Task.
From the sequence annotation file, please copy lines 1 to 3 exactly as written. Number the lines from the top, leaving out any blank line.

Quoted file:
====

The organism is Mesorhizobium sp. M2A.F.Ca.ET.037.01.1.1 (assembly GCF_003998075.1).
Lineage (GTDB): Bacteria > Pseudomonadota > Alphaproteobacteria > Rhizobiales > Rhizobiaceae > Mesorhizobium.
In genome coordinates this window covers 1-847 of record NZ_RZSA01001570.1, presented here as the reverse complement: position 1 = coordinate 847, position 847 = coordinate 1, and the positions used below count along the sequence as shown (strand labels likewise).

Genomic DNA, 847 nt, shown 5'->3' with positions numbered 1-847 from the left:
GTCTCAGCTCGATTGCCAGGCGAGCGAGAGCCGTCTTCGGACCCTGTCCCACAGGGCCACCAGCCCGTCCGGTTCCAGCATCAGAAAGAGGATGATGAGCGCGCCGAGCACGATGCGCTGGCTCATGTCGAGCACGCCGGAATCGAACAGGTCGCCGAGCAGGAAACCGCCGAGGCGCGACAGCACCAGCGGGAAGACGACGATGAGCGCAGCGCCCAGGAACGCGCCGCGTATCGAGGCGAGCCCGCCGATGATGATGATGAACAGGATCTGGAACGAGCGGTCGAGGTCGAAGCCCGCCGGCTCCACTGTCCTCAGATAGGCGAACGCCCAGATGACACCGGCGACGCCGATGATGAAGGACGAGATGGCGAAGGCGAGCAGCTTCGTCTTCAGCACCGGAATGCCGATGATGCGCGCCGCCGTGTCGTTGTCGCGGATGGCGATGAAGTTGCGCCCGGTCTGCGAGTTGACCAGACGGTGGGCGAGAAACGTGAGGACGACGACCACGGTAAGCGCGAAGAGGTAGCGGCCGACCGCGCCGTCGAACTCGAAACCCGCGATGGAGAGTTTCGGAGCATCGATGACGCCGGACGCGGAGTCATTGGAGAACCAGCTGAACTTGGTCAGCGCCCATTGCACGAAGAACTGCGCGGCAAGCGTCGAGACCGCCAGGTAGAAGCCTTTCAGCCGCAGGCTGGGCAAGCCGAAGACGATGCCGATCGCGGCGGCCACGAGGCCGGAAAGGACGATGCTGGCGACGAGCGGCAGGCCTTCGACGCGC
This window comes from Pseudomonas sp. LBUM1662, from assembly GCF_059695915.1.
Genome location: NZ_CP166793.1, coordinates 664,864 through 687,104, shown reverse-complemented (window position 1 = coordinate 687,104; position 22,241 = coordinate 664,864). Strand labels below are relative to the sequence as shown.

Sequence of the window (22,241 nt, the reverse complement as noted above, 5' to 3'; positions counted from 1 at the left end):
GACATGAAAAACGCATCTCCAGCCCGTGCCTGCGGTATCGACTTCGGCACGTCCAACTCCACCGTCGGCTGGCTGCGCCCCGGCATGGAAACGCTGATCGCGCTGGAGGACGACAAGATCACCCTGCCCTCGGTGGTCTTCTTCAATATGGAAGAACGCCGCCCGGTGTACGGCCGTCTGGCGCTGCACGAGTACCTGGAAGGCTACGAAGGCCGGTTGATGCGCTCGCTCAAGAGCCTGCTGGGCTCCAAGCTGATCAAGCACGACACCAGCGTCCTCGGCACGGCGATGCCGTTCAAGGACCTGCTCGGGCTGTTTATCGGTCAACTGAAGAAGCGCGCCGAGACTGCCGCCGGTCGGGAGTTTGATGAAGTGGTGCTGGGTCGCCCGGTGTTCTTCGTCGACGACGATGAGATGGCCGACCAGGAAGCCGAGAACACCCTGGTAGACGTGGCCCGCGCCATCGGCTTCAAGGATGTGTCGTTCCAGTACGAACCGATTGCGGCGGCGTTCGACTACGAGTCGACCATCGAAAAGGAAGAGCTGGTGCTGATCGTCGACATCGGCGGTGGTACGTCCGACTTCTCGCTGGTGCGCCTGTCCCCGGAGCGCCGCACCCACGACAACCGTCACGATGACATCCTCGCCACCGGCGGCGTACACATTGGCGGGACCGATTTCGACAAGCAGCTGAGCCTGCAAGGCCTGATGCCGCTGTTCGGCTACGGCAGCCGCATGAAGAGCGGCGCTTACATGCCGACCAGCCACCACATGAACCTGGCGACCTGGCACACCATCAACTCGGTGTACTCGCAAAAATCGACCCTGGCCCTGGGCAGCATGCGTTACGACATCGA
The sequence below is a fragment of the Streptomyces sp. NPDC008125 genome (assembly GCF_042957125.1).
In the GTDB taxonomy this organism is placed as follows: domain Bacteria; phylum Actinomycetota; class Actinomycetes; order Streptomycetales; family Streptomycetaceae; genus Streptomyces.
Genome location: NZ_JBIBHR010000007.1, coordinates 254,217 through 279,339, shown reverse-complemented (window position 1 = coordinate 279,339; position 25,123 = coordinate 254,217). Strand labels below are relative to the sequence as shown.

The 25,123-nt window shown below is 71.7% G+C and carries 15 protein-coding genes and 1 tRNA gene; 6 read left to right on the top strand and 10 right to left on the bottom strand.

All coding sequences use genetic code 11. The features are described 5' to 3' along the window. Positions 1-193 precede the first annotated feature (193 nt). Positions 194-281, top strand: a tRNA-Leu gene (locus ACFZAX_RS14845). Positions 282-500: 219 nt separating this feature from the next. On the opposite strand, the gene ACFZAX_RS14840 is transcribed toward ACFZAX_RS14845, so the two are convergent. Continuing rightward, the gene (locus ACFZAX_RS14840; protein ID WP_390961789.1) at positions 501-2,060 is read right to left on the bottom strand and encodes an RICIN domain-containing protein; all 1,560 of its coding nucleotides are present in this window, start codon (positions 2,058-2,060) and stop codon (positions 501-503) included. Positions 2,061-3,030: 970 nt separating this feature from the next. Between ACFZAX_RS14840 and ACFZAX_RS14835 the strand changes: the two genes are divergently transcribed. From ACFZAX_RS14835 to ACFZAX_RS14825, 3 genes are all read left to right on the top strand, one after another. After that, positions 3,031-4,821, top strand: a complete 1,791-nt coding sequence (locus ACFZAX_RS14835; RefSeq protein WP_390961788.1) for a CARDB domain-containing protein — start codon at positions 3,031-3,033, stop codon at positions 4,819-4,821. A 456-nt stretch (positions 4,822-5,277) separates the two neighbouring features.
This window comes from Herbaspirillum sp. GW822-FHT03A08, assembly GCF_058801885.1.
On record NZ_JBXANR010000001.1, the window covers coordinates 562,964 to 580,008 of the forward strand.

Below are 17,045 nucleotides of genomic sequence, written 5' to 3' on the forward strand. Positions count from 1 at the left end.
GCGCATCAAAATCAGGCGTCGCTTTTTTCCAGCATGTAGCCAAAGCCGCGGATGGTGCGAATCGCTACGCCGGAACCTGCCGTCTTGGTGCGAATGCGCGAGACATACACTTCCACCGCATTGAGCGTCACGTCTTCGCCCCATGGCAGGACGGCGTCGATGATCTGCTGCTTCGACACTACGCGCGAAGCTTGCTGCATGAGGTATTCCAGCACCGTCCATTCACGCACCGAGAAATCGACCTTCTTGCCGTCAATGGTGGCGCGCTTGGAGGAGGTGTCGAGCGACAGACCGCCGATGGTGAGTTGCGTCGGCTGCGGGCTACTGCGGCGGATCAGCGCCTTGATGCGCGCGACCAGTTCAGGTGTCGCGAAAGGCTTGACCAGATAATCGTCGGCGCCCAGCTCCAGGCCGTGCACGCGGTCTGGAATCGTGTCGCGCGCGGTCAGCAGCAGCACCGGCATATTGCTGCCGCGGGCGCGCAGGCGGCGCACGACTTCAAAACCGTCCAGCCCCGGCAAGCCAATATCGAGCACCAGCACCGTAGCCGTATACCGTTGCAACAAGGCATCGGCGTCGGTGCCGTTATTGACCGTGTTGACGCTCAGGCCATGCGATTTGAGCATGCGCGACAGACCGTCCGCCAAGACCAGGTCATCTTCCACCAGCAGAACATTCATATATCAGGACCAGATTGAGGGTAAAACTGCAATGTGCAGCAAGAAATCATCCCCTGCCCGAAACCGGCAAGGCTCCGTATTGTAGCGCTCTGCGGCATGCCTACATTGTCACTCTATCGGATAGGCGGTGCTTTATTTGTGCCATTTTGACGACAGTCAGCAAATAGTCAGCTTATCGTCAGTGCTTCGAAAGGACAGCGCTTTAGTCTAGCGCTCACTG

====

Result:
The organism is Mesorhizobium sp. M2A.F.Ca.ET.037.01.1.1 (assembly GCF_003998075.1).
Lineage (GTDB): Bacteria > Pseudomonadota > Alphaproteobacteria > Rhizobiales > Rhizobiaceae > Mesorhizobium.
In genome coordinates this window covers 1-847 of record NZ_RZSA01001570.1, presented here as the reverse complement: position 1 = coordinate 847, position 847 = coordinate 1, and the positions used below count along the sequence as shown (strand labels likewise).